September 27, 2014

1958 Bell Quebec-Labrador Troposcatter Network



Background:

I'm interested in pinpointing the exact locations of each of the sites involved in the Bell troposcatter network built between Goose Bay and Sept-Îles betwen 1957-1958.  Using information from the September 1966 IEEE Xplore publication, periodicals of the time, and some help, I think I've nailed down more or less where the sites were.  It helped that the newspaper articles of the time mentioned the names of the locations for me!  The illustration below from the IEEE shows the general layout of the sites (along the line marked "10")

In 1958 Bell Telephone Co. of Canada made a radio network using troposheric scatter (troposcatter) comprised of 5 "spans" (hops) between 6 points on the map ranging in distance between 80 miles to 150 miles apart.  This was to relay military as well as civilian communications from Labrador to Sept-Îles, where terrestrial microwave and then land lines would be available to take the communications the rest of the way.  These are the same style of troposcatter billboard antennas as were used for the Mid-Canada Line connection to Mount Kempis, which was also built by Bell; so they were basically built to the same specification, by the same people. 

I've illustrated the sites on Google Maps (above) to show where I believe the general or specific locations of the troposcatter antennas were based on information, some deductive reasoning, and some help from Alex Lupták.

Melville Air Station (Melville AS)



Melville AS Bell Troposheric Scatter Site
Photo Courtesy of Pinetreeline.org
Exact Photo Credit TBD


Site Name: Melville Air Station (Melville AS)
Location: Goose Bay, NL
Built: 1957-1958
Operational: Unknown
Coordinates: 53.29448, -60.54243 (013F07)
Lot/Concession:
Condition: Remediated
Current Ownership: Unknown
Distance from paved road: Unknown
Condition of access road: Unknown

Melville Air Station (near Goose Bay) has been remediated, but where the antennas were located is easy enough to figure out by using vintage pictures.  The distance between Melville and Sona Lake is ~150 miles, the distance we're told in the IEEE publication was the longest "hop" in the network.  


Melville Air Station Bell Troposcatter Antenna Location
atlas.gc.ca


View Larger Map


Sona Lake


Site Name: Sona Lake
Location: Near Churchill Falls
Built: 1957-1958
Operational: Unknown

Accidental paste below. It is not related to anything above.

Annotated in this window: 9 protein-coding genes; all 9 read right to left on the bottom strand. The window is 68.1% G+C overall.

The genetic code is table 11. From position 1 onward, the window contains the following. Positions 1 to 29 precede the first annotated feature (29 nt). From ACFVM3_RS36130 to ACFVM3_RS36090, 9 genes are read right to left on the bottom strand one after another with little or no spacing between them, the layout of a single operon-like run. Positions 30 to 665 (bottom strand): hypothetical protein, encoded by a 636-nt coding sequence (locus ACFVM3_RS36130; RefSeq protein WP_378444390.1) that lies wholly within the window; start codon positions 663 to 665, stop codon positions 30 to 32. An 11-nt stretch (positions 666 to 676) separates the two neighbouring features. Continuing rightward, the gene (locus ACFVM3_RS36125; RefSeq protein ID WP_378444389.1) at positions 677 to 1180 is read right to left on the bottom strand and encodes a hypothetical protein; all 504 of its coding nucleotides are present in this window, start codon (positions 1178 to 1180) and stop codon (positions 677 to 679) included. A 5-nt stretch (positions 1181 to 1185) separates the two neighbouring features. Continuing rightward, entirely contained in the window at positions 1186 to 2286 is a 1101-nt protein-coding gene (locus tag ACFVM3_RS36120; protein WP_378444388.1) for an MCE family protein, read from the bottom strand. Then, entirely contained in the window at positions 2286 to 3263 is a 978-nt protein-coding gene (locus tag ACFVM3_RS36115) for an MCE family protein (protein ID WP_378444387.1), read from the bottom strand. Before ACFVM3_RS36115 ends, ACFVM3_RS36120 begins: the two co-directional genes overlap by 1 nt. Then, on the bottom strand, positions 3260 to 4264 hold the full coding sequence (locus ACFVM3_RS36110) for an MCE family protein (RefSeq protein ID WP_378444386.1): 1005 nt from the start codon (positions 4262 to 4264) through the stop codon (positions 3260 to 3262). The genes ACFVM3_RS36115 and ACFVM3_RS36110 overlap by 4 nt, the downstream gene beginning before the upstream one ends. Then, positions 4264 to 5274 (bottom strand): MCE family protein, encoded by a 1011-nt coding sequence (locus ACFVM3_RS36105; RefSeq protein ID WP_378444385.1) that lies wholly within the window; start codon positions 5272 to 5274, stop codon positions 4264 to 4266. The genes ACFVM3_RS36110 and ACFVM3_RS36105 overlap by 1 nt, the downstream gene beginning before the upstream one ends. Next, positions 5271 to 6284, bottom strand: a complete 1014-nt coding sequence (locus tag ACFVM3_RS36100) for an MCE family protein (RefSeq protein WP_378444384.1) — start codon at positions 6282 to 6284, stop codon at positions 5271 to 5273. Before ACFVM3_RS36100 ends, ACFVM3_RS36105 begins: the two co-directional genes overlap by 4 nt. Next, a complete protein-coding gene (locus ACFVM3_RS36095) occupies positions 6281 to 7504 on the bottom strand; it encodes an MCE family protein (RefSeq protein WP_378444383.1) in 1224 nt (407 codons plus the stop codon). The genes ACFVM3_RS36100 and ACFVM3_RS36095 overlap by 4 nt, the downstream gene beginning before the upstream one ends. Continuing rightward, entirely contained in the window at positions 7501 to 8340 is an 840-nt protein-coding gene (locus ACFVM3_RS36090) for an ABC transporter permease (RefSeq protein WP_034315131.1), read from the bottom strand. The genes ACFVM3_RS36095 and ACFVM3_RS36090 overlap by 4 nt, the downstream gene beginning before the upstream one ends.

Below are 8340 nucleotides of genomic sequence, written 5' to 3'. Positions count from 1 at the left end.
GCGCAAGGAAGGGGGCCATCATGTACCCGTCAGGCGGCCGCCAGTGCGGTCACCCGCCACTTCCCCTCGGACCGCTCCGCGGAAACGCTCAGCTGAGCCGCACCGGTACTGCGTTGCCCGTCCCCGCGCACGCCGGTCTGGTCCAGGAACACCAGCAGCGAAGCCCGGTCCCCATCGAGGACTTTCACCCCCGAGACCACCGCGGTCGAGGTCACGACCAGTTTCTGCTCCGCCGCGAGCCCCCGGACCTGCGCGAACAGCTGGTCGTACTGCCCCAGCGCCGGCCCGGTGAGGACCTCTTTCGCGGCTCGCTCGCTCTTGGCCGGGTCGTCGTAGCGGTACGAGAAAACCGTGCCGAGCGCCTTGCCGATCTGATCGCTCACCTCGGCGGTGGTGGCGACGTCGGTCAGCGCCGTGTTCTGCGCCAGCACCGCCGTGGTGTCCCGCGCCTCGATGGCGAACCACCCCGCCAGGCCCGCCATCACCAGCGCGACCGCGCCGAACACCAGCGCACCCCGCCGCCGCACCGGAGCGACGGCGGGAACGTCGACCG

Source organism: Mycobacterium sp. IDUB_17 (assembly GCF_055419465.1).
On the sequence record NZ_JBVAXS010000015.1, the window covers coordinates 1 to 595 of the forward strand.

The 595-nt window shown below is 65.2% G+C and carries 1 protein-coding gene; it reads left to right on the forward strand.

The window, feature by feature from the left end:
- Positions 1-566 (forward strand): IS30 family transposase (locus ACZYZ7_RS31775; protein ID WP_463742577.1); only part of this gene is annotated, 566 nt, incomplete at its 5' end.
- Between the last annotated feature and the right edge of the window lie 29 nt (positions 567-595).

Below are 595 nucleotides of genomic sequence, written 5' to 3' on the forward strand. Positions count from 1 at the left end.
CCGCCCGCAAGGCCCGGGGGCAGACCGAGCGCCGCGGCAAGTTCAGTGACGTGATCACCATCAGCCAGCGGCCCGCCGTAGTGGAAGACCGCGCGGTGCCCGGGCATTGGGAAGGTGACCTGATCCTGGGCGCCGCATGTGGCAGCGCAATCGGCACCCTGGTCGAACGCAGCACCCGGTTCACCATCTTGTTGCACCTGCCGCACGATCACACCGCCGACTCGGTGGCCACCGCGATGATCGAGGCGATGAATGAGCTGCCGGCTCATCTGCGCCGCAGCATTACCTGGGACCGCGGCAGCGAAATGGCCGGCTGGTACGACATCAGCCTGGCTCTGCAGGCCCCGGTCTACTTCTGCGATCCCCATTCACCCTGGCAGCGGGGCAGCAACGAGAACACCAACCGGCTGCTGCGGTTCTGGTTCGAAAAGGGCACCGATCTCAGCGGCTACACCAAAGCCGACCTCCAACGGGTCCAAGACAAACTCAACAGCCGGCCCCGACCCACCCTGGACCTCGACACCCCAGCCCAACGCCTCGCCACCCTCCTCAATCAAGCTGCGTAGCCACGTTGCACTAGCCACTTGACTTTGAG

Coordinates:  53.5640, -63.8454 (023H09)
Lot/Concession: Unknown
Condition: Partially Remediated
Current Ownership: Unknown
Distance from paved road: Unknown
Condition of access road: Poor

The Sona Lake site would have been a troposcatter repeater between Melville and Emeril.  Bing satellite imagery shows a flat spot at the end of a trail to the top of Sona Hill.  From comments on the blog, help from PL Tremblay, and thanks to the the Nalcor and Hydro Quebec guys locally, this is where I believe the Sona Lake was located.  The height is right, the site should provide a view to both Emeril to the West and Melville to the East. Power for this site would likely have been provided by on-site Diesel generators since there wasn't much of a power grid in that area in the late 1950s.




Emeril

Emeril(?) Winter 1972-1973
Photo Credit: Robert Smith Ghobhain
Site Name: Emeril, Labrador
Location: Near Ross Bay Junction, Labrador
Built: 1957-1958
Operational: Unknown
Coordinates: 53.13405, -66.0895 (023G01 1990 Ed)
Lot/Concession:
Condition: Re-purposed site
Current Ownership: Unknown
Distance from paved road: 2Km
Condition of access road: Good

Somewhere around Emeril (Labrador) a troposcatter repeater comprised of four or six billboard antennas pointed in two or three different directions was erected.  According to Alex Lupták's keen eye, it looks like the site was quite a bit East of Ross Bay Junction; but I'm not sure all six billboard antennas were at the same site, or if some of these were between the rail and the airstrip at the top of another hill to the west.  A trip to the air photo library is needed.






From PL Tremblay's trip to the site at the end of September, clearly the foundations are still there, but the overall site has been repurposed.

Emeril Station foundation?
Photo: PL Tremblay
 
Emeril Station foundation?